Hot springs, known as onsen in Japan, can be found everywhere in the island nation, from coast to coast. Since times of yore, these natural bathing facilities have been extolled for their health and onsen beauty benefits, which are further enhanced by peaceful surroundings and lovely views.
It's no wonder that large groups of people flock to them at all times of the year. Each hot spring in Japan boasts a certain quality and health effect unique to the region they reside in, and getting to know some basic onsen etiquette will enable to fully enjoy your hot spring experience at any facility in Japan.
To help you get even more from the soak, here are some essential beauty tips everyone can try out at a hot spring, no matter your age or nationality, as suggested by Ms. Hiroko Ishii. Ms. Ishii is an onsen beauty expert whose life work involves traveling around the country and staying in different onsen facilities to do research on their health benefits, and she's eager to share her findings with us!
By thus equipping ourselves with basic knowledge about the Japanese onsen, we put ourselves in the best position to enjoy the experience from its very core. Let's start by taking a look at some hot spring rules that are designed to enhance health and beauty as well!
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Warming up with kakeyu - pouring of hot water on the body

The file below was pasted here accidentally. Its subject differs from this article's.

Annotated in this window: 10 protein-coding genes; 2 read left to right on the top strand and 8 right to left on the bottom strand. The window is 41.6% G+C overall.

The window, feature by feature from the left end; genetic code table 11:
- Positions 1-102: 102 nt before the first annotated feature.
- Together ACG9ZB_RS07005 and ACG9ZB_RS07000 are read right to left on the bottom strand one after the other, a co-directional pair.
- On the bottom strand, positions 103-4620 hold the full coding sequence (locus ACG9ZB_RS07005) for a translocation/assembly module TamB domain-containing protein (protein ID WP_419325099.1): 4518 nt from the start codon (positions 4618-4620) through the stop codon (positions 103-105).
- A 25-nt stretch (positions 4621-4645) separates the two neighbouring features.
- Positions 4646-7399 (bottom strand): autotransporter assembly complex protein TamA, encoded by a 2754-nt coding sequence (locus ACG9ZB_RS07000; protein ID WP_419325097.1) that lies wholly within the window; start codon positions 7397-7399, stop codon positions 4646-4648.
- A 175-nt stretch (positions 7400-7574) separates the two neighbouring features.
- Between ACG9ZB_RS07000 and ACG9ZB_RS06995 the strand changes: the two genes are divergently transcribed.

Japan's onsen water temperature hovers between a toasty 39C to 42C (102F to 107F), a range that Japanese locals feel most comfortable with. However, the temperature may seem hotter than it is if you enter the hot spring when your body is not properly warmed up yet. The solution? A warm-up activity called kakeyu!
Kakeyu translates to "the pouring of hot water", and that's exactly what you'll be doing! Use warm water scooped up from the hot spring itself. Here's the sequence to follow: Start with your right foot, then left foot, right knee, left knee, right waist, left waist, stomach, right shoulder, left shoulder, and finally, your back - 10 spots in all. Since onsen water has a cleansing effect, pouring it on the body helps to remove surface dirt from it as well.
Kakeyu is part of the regular pre-bath routine in Japan, but don't think of it as simply a rule to follow. Doing it removes dirt from the body and serves as a warm-up exercise that helps you get acclimatized to the temperature of the spring water. Following this routine maximizes your enjoyment of the bath.
Frequent short soaks to prevent fainting spells from staying in the bath too long
As mentioned before, Japan's onsen water is generally on the hotter side and loaded with mineral components. The best way to fully benefit from a bath is to avoid soaking for a long time at one go. Take frequent shorter soaks instead so as to prevent fainting from the lightheadedness long soaks generally cause.
Additionally, we recommend soaking in the onsen bunkatsuyoku-style. The phrase, which literally means "segmented bathing", encourages people to soak for about three chunks of five minutes instead of 15 minutes at one go. This warms up the entire body from inside out. Five minutes is just a guide and the actual timing may differ from person to person, but a good way to gauge is to exit the bath when you start perspiring slightly.
Hydrate well before the bath!